This might have been the longest gymnastics season ever this year—in both the worst and best ways. Despite the wear and tear on all of us from moving around so much the last few years, we've had some truly stellar gyms to land in—good atmospheres, good coaches, good teammates, good parent support, etc. Our year in Albuquerque brought the girls all of those things plus some lifelong friends for all of us. Moving away was hard. The girls went back to their old Cheyenne gym when we arrived this summer; even though things didn't end particularly well before we left in the move of 2013, we decided to give it another chance for multiple reasons: fresh start, new facility, etc.
It ended up being a disaster. For multiple reasons.
We switched gyms to the only other option in Cheyenne right after Thanksgiving (the city-run Parks & Recreation program), after more hand-wringing and advice-seeking and trepidation than is good for a family. We measured distances and cost and time commitment required to travel to Fort Collins, and came up with the same answer no matter how we looked at that equation: CRAZY. For gymnasts who spend 4-6 days of every week at the gym year round, a 50 minute drive at nearly twice the tuition just didn't reconcile right now. It was a difficult decision that came with letting go of a whole lot of baggage (long story) but it was the very best decision that we didn't expect to work out as well as it did. I would say one of the biggest highlights of the year was addressing that baggage, deciding to set it down, and watching it dissipate into the ether almost immediately. It was nothing short of miraculous, and we are so much lighter for it.
Because of the gym switch, Bridget got to compete in two separate seasons: the Colorado circuit which stretches from September to December, and the Wyoming circuit which stretches from January-March. All in all we traveled 4,630 miles to and from meets, including the drive I made to and from Denver to pick up our beloved Gianna who came for a choreography workshop.
FOUR THOUSAND PLUS MILES.
Here are some pictures of the highlights to help ease that craziness.
To avoid having the girls be on their own to choreograph their routines, we managed to hire Gianna to fly up from Albuquerque to run a two day intensive workshop. She is a masterful choreographer, and the routines she designed were wonderful. We miss her terribly but happily got to see her two other times during the season—at Winterfest in Denver, and at Regionals last weekend in Albuquerque.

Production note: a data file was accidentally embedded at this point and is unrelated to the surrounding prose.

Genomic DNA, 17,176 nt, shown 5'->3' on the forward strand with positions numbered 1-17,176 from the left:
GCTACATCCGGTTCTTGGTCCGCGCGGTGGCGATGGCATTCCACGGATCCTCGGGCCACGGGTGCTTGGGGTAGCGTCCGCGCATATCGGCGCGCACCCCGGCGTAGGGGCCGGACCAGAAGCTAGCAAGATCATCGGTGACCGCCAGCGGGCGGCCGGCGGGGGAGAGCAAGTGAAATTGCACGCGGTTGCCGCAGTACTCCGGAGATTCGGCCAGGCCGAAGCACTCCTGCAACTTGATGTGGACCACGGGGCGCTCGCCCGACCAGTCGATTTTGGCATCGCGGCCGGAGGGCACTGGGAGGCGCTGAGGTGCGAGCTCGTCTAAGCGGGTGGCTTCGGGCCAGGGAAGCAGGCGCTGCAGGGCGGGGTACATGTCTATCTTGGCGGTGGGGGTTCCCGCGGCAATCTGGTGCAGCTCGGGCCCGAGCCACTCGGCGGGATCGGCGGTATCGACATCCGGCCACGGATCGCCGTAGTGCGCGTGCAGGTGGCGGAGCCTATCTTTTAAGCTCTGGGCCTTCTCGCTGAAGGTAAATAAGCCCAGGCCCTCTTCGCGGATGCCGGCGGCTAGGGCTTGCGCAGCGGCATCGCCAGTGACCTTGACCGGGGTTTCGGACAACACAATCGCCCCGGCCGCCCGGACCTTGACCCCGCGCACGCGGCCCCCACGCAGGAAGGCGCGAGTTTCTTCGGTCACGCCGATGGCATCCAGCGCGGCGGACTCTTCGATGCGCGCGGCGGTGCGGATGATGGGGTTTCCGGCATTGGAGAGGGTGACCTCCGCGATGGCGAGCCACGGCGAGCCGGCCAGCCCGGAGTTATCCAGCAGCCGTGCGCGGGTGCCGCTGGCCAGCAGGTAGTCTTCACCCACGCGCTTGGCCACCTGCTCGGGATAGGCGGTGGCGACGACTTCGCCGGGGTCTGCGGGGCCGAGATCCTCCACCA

Bee's First Meet in Sleeves
It's kind of a big deal when you move to long-sleeved competition leos, and Bridget was super-excited to compete in hers as a Level 3 last fall. (Less highlight-y: having to pay for three competition leos and warmups for a gym we left, but as many people pointed out it isn't worth sticking around just because you bought them.) She had a relatively OK season—threw her round-off back handspring at every meet, getting stronger and stronger as the season went on. It was a big challenge that she worked on very hard with her beloved Coach Stacey in Albuquerque before we moved.
Discovering a Secret Tattered Cover
OK, so this isn't exactly gymnastics-related, but it was still a highlight—on the way home from one of the many Denver meets last fall we stopped for lunch at Noodles & Co. in a fancy strip mall (lifestyle shopping center?) and discovered there was A TATTERED COVER NEXT DOOR. Happy days! We enjoyed a post-meet bookstore adventure and our noodles very much.
And then we switched gyms and things got so much better.
Here's a glimpse of that. Seriously. I have more to say about this particular facility in another post, but for now, I'll just repeat it was an #awesomeawesome decision.
The Crazy Sock Christmas Party
One of the benefits of switching was that our new gym has a very active team booster club that does fun stuff like have a Crazy Sock party for Christmas. Gymnasts are solo competitors, but teams are so important and it was nice that Maddie and Gracie especially had some different kids besides each other to look at all the time.
The First Meet of the Season
All three girls were able to borrow old competition leos for their first meet as Cheyenne Gymnastics gymnasts because we had to order them so late into the season. (If you're counting, we have SIX different competition leo + warmup sets now since all this competition stuff kicked off in 2010). They are bright. They are loud. But we've grown to not mind them as much. They lost a lot of time between June and November on skills training, but they felt ready enough to compete as Level 7s (and Bridget got four more bonus meets out of the deal). They qualified to compete at state at their first meet in Casper and that was a huge relief.
Having This Photo on My Phone For a Few Months
So this photo has nothing to do with the Dillow girls, but my dear college friend Alicia texted it to me and it was a highlight all the same. Her daughter trains in the same gym in Texas as Simone, so it's practically like we do, too. Haha. Alicia is one of my gym mom confidantes and I wish we lived in the same town.